He was a politician, businessman, and diplomat who served as Secretary of Commerce under President Harry S. Truman, and later was the 48th Governor of New York. He was a candidate for the Democratic presidential nomination in 1952, and again in 1956, but Averell Harriman considered a 1936 retriever field trial one of the most challenging ordeals of his life.
Harriman had great Labrador Retrievers. His “Arden Kennel” dogs came from fine English stock and were highly competitive dogs trained and handled by British experts brought in to be game stewards and kennel managers. But at one particular field trial, Harriman was informed that he would have to handle his own dogs in the Amateur Open Class, and no amount of last minute practicing could save the man from his own complete lack of experience. Worse, his dogs had been trained to respond to the unique whistle of one of the kennel managers, and Harriman couldn’t imitate it. Things looked grim, and the only hope was that the Labs’ inherent ability would see them through.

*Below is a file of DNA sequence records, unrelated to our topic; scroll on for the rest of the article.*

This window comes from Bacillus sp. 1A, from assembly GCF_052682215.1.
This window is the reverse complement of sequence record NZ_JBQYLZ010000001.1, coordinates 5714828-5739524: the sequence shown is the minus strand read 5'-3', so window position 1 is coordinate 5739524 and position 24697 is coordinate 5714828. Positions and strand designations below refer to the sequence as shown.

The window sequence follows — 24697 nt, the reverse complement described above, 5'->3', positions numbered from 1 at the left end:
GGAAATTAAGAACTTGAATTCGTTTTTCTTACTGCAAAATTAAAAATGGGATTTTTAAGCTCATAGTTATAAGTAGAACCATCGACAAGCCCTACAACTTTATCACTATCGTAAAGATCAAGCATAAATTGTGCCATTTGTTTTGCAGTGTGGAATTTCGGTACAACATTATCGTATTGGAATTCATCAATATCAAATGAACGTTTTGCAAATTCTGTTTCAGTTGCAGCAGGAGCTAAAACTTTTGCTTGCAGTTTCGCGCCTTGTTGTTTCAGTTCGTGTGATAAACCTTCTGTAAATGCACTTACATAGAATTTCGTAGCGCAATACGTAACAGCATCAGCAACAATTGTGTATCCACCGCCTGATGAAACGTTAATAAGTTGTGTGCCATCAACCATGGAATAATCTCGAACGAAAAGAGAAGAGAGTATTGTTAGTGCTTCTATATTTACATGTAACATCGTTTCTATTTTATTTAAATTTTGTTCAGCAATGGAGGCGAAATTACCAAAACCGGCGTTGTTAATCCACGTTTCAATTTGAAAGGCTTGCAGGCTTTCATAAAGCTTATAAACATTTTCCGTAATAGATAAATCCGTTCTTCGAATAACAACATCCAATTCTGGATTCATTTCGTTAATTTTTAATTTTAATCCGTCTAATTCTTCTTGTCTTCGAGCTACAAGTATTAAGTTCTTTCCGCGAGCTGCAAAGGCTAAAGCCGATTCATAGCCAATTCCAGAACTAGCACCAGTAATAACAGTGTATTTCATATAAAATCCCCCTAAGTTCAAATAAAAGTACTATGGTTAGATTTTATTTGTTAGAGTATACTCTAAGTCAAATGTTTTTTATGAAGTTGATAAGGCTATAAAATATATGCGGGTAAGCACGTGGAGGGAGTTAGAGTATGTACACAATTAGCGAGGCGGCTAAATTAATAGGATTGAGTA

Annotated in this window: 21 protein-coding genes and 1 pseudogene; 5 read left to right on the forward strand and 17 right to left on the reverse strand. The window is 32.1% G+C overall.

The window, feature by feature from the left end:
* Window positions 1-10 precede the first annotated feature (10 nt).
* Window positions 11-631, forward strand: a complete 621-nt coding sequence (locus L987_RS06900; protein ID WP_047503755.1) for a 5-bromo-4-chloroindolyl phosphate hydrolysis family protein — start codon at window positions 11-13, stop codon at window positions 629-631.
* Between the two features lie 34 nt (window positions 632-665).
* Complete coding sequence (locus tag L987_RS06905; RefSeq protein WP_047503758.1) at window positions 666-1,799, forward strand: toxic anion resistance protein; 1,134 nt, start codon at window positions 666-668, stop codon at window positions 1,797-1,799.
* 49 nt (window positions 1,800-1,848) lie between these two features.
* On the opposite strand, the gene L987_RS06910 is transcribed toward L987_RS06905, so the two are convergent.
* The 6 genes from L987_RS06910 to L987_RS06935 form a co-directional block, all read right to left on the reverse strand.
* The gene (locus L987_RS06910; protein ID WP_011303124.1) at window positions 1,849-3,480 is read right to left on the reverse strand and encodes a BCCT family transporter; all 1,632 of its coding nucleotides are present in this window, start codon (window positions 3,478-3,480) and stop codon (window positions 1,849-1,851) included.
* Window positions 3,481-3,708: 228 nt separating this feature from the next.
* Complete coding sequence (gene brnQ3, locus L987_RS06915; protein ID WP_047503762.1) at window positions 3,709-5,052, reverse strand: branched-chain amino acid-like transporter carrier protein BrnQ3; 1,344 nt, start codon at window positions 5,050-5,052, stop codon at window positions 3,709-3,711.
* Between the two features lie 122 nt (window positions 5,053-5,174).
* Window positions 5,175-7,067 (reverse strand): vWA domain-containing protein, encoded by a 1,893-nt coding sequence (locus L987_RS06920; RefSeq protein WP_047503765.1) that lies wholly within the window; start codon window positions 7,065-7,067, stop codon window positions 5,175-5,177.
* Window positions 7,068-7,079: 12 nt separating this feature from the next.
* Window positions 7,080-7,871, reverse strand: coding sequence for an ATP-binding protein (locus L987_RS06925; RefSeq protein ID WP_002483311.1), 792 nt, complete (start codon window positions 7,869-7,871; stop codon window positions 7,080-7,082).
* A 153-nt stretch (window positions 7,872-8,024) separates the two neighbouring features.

Two of Harriman’s dogs were eliminated in short order, but a third dog named, “Blind of Arden” remained as one of three finalists. Harriman mishandled the directions he gave the dog, and watched in horror as “Blind” trotted past the very tree he needed to approach. Unable to whistle to get him back on track, Harriman prepared to lose in humiliating style, but as “Blind” ran back, it was clear that he had a bird in his mouth. Unlike the other finalists who’s been eliminated, “Blind” prevailed despite horrible handling.
“Blind” won the No. 1 U.S. retriever stake of the year and had his picture taken at Southampton by LIFE photographer George Karger. He is believed to be first dog to appear on the cover of Life Magazine when his photo appeared on the December 12, 1938 cover.
To see more pictures of “Blind,” and a wonderfully comprehensive article about him by Amy Fernandez, read here.